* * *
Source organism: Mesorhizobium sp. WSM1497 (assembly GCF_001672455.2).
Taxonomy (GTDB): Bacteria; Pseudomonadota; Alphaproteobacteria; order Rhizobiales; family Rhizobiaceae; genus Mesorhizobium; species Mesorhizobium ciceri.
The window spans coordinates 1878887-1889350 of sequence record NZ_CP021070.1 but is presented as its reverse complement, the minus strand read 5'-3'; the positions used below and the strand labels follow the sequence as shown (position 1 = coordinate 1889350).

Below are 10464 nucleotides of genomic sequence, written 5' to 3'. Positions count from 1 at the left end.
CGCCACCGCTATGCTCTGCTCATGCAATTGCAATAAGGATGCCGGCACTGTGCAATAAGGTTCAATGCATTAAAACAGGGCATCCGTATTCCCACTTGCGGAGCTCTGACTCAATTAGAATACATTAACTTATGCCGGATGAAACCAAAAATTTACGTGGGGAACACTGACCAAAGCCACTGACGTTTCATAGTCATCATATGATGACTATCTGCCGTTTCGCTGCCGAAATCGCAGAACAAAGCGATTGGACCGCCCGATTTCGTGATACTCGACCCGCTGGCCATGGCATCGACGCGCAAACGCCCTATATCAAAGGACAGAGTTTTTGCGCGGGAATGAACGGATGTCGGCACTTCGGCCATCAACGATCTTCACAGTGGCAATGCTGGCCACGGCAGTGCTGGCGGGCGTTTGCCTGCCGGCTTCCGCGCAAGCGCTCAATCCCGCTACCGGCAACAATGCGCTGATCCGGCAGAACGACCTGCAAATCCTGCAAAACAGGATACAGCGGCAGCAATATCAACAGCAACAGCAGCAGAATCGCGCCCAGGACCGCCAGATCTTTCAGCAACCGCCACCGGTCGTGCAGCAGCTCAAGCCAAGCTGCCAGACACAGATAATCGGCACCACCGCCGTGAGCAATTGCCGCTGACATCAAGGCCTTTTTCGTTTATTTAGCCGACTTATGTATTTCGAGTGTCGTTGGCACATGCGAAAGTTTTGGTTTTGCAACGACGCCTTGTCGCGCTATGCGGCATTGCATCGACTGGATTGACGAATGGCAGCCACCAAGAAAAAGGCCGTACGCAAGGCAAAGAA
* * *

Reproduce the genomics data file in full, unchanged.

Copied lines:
Source organism: Mesorhizobium sp. WSM1497 (assembly GCF_001672455.2).
Taxonomy (GTDB): Bacteria; Pseudomonadota; Alphaproteobacteria; order Rhizobiales; family Rhizobiaceae; genus Mesorhizobium; species Mesorhizobium ciceri.
The window spans coordinates 1878887-1889350 of sequence record NZ_CP021070.1 but is presented as its reverse complement, the minus strand read 5'-3'; the positions used below and the strand labels follow the sequence as shown (position 1 = coordinate 1889350).

Below are 10464 nucleotides of genomic sequence, written 5' to 3'. Positions count from 1 at the left end.
CGCCACCGCTATGCTCTGCTCATGCAATTGCAATAAGGATGCCGGCACTGTGCAATAAGGTTCAATGCATTAAAACAGGGCATCCGTATTCCCACTTGCGGAGCTCTGACTCAATTAGAATACATTAACTTATGCCGGATGAAACCAAAAATTTACGTGGGGAACACTGACCAAAGCCACTGACGTTTCATAGTCATCATATGATGACTATCTGCCGTTTCGCTGCCGAAATCGCAGAACAAAGCGATTGGACCGCCCGATTTCGTGATACTCGACCCGCTGGCCATGGCATCGACGCGCAAACGCCCTATATCAAAGGACAGAGTTTTTGCGCGGGAATGAACGGATGTCGGCACTTCGGCCATCAACGATCTTCACAGTGGCAATGCTGGCCACGGCAGTGCTGGCGGGCGTTTGCCTGCCGGCTTCCGCGCAAGCGCTCAATCCCGCTACCGGCAACAATGCGCTGATCCGGCAGAACGACCTGCAAATCCTGCAAAACAGGATACAGCGGCAGCAATATCAACAGCAACAGCAGCAGAATCGCGCCCAGGACCGCCAGATCTTTCAGCAACCGCCACCGGTCGTGCAGCAGCTCAAGCCAAGCTGCCAGACACAGATAATCGGCACCACCGCCGTGAGCAATTGCCGCTGACATCAAGGCCTTTTTCGTTTATTTAGCCGACTTATGTATTTCGAGTGTCGTTGGCACATGCGAAAGTTTTGGTTTTGCAACGACGCCTTGTCGCGCTATGCGGCATTGCATCGACTGGATTGACGAATGGCAGCCACCAAGAAAAAGGCCGTACGCAAGGCAAAGAA